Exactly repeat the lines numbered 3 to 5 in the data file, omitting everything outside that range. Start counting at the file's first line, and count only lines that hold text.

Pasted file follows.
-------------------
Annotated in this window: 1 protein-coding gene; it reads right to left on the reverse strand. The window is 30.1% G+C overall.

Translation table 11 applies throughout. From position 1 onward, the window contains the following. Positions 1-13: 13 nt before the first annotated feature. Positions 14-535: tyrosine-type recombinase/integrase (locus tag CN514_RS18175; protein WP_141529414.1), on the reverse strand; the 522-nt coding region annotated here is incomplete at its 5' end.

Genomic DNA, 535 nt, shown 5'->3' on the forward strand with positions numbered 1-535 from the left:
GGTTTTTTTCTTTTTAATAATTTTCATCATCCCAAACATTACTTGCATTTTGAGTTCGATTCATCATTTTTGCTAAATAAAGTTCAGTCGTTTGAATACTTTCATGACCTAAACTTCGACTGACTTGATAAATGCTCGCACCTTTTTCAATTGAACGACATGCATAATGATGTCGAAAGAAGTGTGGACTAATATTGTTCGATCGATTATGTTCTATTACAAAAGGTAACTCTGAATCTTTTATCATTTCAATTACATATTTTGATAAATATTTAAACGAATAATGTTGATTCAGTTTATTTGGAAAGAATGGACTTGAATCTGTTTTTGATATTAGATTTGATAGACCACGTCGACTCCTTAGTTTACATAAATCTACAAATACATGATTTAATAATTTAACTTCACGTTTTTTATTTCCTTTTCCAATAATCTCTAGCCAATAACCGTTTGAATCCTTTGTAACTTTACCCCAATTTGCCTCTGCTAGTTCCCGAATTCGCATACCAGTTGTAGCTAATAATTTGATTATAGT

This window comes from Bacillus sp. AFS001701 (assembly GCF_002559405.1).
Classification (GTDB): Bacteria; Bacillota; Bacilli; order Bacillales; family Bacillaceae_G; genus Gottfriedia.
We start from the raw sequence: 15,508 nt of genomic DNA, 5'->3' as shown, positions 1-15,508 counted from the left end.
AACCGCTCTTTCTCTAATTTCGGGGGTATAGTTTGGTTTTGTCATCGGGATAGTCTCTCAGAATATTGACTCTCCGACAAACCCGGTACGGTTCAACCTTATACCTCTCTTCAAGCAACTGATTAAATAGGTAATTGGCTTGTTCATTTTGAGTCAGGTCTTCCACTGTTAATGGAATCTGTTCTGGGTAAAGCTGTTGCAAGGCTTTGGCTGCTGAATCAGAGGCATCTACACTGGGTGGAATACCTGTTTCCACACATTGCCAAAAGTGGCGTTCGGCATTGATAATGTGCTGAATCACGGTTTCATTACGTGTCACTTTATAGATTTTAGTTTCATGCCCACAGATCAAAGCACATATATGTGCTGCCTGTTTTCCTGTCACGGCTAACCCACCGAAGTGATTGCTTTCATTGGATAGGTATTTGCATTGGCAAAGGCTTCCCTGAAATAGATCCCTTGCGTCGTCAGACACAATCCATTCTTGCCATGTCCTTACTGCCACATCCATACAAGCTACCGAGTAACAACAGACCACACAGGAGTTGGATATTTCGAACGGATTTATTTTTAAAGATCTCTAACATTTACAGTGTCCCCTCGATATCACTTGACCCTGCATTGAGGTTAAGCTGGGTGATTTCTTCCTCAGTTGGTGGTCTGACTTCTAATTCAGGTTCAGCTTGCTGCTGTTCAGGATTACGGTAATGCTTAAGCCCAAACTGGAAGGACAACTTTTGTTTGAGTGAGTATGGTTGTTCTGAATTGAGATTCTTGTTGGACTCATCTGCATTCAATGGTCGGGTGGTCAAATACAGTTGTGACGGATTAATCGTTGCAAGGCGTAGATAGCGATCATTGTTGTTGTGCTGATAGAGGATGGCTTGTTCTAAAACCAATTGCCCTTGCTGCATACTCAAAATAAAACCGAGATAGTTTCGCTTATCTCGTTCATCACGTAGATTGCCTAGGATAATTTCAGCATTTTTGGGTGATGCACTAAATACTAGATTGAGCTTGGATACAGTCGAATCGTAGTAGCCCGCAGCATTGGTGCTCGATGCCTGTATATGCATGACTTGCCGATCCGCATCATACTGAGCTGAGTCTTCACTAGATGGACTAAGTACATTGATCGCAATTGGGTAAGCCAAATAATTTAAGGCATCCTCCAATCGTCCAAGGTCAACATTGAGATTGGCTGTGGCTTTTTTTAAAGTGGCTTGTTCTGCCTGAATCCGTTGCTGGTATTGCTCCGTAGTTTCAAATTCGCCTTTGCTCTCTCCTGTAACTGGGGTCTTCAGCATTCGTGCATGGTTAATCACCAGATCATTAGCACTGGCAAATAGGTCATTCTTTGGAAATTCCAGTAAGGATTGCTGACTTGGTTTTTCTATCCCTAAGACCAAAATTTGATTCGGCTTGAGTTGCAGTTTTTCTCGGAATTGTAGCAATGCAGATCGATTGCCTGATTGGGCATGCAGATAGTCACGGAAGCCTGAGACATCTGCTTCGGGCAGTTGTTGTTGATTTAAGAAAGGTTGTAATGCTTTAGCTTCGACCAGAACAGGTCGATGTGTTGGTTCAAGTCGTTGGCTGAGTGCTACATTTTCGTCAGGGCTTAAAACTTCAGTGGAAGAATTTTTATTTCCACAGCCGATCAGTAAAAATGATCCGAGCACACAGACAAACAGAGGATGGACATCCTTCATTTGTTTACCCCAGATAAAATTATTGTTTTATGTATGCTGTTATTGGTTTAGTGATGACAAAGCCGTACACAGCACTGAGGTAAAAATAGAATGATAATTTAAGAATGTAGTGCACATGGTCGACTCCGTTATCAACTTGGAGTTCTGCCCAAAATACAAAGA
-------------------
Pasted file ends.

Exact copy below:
Genomic DNA, 535 nt, shown 5'->3' on the forward strand with positions numbered 1-535 from the left:
GGTTTTTTTCTTTTTAATAATTTTCATCATCCCAAACATTACTTGCATTTTGAGTTCGATTCATCATTTTTGCTAAATAAAGTTCAGTCGTTTGAATACTTTCATGACCTAAACTTCGACTGACTTGATAAATGCTCGCACCTTTTTCAATTGAACGACATGCATAATGATGTCGAAAGAAGTGTGGACTAATATTGTTCGATCGATTATGTTCTATTACAAAAGGTAACTCTGAATCTTTTATCATTTCAATTACATATTTTGATAAATATTTAAACGAATAATGTTGATTCAGTTTATTTGGAAAGAATGGACTTGAATCTGTTTTTGATATTAGATTTGATAGACCACGTCGACTCCTTAGTTTACATAAATCTACAAATACATGATTTAATAATTTAACTTCACGTTTTTTATTTCCTTTTCCAATAATCTCTAGCCAATAACCGTTTGAATCCTTTGTAACTTTACCCCAATTTGCCTCTGCTAGTTCCCGAATTCGCATACCAGTTGTAGCTAATAATTTGATTATAGT

This window comes from Bacillus sp. AFS001701 (assembly GCF_002559405.1).